An adult Tristan Albatross with back wounds from mice; photographs (L - R) Kate Lawrence and Jaimie Cleeland
Lessons and insights from the failed mouse eradication attempt on Gough Island were presented in a recent webinar hosted by New Zealand’s Crown Research Institute, Manaaki Whenua - Landcare Research, a partner in the Gough Island Restoration Programme. The eradication attempt on the island’s introduced House Mice Mus musculus was carried out in 2021 during the southern hemisphere’s winter. Monitoring equipment captured footage of a single mouse in mid-November confirming the programme had been unsuccessful and dashing the hopes of those involved in the ambitious project.
Providing insight into the project and answering questions submitted to the webinar was Conservation Biologist and Technical Advisor to the Programme, Dr Araceli Samaniego. Dr Samaniego, who has been involved in and led a number of successful mouse eradications, outlined the eradication plan, its execution, and touched on possible reasons for its failure, including the hypothesis of invasive slugs thwarting the programme’s success. Despite the mouse population increasing quickly since the eradication attempt, Dr Samaniego believes another bid at eliminating the island’s mice would be a worthwhile venture and, due to the lessons learnt this time around, has every reason to be a success.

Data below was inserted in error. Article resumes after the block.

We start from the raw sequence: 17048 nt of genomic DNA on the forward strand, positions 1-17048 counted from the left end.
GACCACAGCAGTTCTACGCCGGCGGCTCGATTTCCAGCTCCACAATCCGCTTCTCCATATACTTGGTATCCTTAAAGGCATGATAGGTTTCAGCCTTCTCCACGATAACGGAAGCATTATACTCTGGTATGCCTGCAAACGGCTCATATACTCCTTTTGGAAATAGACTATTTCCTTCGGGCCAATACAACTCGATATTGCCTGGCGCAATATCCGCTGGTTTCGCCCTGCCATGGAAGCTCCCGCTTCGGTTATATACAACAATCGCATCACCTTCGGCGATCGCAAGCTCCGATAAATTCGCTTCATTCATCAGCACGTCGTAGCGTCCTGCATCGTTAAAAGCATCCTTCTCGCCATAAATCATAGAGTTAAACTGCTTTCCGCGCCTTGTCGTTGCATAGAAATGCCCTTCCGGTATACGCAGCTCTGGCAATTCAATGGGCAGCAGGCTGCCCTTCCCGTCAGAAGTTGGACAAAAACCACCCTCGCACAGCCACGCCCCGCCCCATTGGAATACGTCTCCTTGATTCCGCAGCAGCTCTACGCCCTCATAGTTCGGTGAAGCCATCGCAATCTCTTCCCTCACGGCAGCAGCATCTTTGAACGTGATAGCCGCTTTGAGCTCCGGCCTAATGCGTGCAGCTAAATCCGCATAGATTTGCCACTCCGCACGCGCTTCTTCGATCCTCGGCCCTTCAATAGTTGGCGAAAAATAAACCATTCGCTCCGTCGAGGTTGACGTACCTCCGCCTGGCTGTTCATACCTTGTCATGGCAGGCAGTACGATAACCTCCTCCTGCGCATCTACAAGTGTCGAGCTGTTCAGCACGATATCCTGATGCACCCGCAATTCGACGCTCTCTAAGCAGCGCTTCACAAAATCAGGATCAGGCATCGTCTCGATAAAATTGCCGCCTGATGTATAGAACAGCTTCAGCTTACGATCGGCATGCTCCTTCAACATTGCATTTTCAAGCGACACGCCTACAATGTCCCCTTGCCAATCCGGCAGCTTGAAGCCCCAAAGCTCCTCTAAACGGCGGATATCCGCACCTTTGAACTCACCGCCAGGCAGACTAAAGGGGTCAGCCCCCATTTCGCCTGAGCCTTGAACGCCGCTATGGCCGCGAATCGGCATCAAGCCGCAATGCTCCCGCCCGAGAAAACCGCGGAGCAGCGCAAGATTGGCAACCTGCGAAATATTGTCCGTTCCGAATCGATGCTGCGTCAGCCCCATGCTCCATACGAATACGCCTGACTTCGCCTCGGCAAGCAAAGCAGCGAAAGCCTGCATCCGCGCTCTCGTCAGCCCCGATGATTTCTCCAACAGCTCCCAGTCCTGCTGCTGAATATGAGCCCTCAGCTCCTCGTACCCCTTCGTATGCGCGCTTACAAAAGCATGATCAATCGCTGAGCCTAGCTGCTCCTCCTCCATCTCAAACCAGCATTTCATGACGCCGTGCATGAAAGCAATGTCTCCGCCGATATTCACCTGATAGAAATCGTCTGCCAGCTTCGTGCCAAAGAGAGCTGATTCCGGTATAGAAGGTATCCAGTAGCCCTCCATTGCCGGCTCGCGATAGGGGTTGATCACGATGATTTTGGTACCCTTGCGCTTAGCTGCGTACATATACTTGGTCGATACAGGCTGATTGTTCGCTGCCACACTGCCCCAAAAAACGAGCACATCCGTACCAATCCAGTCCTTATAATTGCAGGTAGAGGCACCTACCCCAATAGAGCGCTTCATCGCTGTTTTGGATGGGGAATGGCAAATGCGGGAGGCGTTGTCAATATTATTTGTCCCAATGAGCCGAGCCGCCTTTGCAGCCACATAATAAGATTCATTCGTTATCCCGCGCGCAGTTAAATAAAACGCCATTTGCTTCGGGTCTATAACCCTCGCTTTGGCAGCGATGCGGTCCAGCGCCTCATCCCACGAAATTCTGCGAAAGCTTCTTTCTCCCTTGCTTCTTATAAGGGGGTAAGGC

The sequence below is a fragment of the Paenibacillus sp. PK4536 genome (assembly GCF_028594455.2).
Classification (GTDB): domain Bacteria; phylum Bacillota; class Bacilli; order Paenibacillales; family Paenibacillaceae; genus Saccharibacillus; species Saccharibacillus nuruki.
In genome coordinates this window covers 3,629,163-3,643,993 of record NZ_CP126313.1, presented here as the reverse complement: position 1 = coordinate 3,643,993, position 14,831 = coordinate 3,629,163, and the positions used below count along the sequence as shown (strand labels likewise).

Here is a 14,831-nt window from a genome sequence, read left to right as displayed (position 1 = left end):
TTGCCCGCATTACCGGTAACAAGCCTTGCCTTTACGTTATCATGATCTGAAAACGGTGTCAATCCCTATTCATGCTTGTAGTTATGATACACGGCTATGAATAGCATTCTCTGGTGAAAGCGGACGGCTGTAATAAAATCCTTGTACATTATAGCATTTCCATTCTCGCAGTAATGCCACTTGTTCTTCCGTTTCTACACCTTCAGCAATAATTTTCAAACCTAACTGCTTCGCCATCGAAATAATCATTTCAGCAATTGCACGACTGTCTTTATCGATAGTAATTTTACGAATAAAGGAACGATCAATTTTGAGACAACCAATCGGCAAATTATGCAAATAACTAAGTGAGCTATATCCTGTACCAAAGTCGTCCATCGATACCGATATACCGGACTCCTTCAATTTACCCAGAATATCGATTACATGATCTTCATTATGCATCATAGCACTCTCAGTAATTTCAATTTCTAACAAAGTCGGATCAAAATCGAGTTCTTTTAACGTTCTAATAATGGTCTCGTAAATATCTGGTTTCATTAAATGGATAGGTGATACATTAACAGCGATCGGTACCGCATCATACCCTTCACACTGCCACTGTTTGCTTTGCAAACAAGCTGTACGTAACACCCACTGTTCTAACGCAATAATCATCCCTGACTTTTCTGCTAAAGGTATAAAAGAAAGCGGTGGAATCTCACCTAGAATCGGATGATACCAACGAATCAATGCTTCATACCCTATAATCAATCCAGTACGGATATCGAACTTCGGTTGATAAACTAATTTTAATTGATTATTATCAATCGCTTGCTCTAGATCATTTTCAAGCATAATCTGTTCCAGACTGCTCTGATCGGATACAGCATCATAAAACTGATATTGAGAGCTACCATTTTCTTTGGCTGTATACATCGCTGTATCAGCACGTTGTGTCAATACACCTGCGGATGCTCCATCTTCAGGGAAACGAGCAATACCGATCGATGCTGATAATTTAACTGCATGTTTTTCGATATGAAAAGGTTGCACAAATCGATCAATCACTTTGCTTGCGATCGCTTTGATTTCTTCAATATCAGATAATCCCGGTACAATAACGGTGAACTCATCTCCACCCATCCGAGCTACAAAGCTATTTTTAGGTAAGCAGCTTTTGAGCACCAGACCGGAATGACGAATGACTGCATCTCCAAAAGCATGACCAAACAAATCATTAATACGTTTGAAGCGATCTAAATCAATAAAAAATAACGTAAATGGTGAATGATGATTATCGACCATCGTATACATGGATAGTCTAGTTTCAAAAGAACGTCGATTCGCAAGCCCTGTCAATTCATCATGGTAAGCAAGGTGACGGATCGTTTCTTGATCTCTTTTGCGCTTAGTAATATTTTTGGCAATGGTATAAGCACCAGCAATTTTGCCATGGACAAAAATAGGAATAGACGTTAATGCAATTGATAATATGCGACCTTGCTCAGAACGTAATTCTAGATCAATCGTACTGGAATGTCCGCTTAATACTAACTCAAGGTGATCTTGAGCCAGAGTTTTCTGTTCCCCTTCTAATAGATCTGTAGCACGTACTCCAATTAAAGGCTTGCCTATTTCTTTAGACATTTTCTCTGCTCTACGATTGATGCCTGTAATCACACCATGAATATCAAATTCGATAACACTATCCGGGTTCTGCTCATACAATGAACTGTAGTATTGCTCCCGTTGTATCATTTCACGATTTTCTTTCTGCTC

The 30-minute webinar, Mice squeak through eradication attempt on Gough Island - what can we learn?, is available to watch above or at the Manaaki Whenua - Landcare Research website. A transcript of the presentation and answers to questions submitted to Dr Samaniego are also available to download at the website.
For further insight on the interference of the invasive slugs during the eradication attempt, please read Dr Samaniego and colleagues' paper, “A lesson for planning rodent eradications: interference of invasive slugs during the Gough Island mouse eradication attempt in 2021”, published in the journal, Wildlife Research.
31 October 2022